A look inside the West Richland Police Department
I have the honor of serving as the police chief for West Richland. My family has lived in the Tri Cities for 40 years. In that time, we have witnessed the growth in our city firsthand with both pride and trepidation.
People want to live in West Richland for good reasons. Our community has consistently supported the increase in demand for services through its schools, libraries, parks and roads. This has made our city one of the best places to raise a family, and one of the safest communities in the state.
Effective policing is not about car chases and breaking down doors. It’s about building relationships in the community to identify possible issues, mitigating those issues before something happens and connecting people to support services as needed. It can include arresting or monitoring people who have committed a crime and meticulous records keeping to assist our judicial system in prosecuting people who have made our community less safe.
My goal as police chief is to make sure that our officers have the tools they need to be successful in these areas. The one area that hinders our ability to provide effective policing services is our current police facility. This is why I brought forth to council the current police facility bond that will be presented to the voters of West Richland for consideration.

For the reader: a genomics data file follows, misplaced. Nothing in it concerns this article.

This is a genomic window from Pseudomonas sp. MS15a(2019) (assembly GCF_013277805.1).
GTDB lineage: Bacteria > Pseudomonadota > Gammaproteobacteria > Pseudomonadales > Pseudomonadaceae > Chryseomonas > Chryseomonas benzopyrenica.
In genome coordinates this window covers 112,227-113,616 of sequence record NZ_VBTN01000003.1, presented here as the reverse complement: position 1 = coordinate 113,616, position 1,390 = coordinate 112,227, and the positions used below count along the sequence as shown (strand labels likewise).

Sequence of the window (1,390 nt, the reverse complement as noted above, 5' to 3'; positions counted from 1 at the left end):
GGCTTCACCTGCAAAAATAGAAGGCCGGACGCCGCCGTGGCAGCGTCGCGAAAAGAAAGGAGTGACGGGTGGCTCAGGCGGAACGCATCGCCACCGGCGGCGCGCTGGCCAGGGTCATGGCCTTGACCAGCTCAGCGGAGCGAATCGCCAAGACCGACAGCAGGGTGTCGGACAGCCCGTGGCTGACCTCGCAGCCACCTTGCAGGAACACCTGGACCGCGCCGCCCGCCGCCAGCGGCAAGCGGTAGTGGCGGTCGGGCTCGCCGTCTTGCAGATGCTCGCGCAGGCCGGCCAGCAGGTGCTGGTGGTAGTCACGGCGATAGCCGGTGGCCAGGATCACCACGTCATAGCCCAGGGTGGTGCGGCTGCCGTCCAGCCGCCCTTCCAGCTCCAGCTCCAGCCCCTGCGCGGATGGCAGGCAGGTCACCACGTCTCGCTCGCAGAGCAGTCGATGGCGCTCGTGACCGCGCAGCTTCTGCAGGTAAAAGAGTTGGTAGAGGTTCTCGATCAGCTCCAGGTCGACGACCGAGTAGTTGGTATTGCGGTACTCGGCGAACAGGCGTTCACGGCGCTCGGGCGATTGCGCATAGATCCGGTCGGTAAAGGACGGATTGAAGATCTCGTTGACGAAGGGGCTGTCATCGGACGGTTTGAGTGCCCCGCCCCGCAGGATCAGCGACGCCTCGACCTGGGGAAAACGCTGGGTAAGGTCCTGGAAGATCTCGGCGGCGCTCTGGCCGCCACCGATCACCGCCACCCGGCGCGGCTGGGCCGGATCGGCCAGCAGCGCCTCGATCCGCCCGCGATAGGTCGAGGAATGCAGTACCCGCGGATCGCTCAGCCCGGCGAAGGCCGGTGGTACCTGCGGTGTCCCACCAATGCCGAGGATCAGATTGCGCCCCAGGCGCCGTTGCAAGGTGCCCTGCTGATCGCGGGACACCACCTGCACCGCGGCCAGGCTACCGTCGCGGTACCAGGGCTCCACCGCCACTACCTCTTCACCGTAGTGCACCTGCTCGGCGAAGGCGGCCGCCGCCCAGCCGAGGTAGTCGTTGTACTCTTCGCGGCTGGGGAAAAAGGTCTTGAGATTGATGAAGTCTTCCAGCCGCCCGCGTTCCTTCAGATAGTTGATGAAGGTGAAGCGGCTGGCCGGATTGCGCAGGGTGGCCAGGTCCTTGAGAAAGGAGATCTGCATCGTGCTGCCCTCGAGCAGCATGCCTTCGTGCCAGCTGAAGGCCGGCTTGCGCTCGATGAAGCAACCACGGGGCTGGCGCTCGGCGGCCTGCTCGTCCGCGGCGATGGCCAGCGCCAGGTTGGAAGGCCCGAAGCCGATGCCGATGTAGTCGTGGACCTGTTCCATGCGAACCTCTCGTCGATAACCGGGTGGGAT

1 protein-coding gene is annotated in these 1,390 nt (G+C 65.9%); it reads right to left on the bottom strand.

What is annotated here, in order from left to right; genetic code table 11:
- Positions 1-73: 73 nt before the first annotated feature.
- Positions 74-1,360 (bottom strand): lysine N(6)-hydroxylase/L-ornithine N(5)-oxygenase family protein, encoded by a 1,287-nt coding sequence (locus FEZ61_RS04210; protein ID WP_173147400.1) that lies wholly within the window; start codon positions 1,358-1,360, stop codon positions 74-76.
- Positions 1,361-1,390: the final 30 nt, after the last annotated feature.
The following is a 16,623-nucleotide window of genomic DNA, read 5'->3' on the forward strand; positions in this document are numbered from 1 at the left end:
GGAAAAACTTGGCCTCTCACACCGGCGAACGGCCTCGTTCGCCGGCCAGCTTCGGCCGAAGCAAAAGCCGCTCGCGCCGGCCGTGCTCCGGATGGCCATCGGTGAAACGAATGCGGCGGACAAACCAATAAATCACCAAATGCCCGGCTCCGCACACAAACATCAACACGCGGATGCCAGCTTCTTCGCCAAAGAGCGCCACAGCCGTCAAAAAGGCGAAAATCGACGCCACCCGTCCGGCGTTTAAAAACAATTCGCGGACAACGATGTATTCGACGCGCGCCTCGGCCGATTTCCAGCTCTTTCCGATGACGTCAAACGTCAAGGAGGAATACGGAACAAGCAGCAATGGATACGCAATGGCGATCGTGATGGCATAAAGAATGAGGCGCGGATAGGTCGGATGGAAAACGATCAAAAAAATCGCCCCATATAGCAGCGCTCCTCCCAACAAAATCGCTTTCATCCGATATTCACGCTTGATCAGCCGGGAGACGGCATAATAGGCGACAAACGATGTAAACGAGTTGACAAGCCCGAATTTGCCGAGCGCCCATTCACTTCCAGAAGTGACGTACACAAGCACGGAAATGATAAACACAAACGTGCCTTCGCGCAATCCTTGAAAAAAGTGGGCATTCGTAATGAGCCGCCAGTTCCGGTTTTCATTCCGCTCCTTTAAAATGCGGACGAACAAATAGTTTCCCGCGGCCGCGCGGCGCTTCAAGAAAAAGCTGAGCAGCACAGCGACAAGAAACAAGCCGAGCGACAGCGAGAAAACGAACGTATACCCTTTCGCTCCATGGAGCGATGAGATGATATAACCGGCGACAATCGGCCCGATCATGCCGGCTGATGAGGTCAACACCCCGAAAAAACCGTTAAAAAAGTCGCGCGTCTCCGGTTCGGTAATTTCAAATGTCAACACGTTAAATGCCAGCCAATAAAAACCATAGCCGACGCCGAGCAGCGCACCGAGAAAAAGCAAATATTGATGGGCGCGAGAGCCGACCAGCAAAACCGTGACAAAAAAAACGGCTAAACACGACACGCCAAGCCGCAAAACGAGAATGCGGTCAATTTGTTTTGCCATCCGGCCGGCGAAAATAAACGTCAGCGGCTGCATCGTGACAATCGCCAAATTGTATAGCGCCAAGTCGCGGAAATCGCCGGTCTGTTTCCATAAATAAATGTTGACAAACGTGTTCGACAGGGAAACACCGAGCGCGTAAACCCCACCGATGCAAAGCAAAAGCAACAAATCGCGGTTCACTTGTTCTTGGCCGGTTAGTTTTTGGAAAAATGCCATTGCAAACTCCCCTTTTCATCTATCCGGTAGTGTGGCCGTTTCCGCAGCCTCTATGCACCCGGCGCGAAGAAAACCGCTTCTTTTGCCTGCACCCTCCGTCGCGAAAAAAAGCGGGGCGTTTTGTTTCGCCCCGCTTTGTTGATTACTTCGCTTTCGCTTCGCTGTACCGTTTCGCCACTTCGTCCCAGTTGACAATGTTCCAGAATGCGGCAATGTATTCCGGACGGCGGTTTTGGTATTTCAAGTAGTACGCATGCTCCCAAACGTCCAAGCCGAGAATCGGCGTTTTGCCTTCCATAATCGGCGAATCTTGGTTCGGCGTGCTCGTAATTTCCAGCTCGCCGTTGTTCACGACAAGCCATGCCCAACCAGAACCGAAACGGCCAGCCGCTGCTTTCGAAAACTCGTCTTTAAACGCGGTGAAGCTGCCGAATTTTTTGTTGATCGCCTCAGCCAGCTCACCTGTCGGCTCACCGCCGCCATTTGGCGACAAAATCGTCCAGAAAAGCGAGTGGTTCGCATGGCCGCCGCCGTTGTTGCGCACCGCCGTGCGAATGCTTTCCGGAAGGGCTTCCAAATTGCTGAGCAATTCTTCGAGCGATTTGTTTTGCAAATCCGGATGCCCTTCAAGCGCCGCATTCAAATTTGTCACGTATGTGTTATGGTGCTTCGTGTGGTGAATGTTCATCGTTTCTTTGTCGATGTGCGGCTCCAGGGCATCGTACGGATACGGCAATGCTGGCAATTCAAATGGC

A significant amount of planning went into the proposal on your ballot for a larger, secure police facility. An independent community group recommended a larger facility, and we have drafted site plans for what that will contain.
The cost of the proposal is approximately $0.42 cents per $1,000 of assessed property value. This would equate to $42 per $100,000 of your property, or $3.50 per month. This information, including a calculator specific for your property, can be found on our website at www.westrichland.org.
Space constraints are a significant issue. We have four police officers assigned to each work station. Parole officers must meet with offenders in the parking lot or hallway for their regular check-ins. We have just one interview room, which means multiple suspects must be held in someone’s office or a patrol car until the room is available.
The interview room itself is not secure, and suspects could bolt into public areas. I worry about the safety of people in our lobby and also our administrative staff in these situations. Our evidence room also doesn’t meet accreditation standards, which impacts our ability to support prosecutors in their work.
Officers have no shower or decontamination facilities in which to wash off bodily fluids or other substances they come into contact with on a daily basis. Community members also have expressed concern that our current kennel facilities for Animal Control are not humane.
Former Police Chief Mike Noski, who passed away this year, said the current facility was inadequate 20 years ago. Since that time, the city population has increased 115 percent and we’re still in the same facility. Policing has gotten harder, and we want to do better for our community and its officers.
Ballots will be sent out around April 5, and are due back to the county by April 23 by 8:00 p.m. You can mail them by that date, or place them in two ballot drop box locations at the current police station (3805 Van Giesen Street), or the Municipal Services Building (3100 Belmont Boulevard) in West Richland.
The city of West Richland is a special place, and our public facilities should reflect and support the quality of our community. Thank you for considering our request.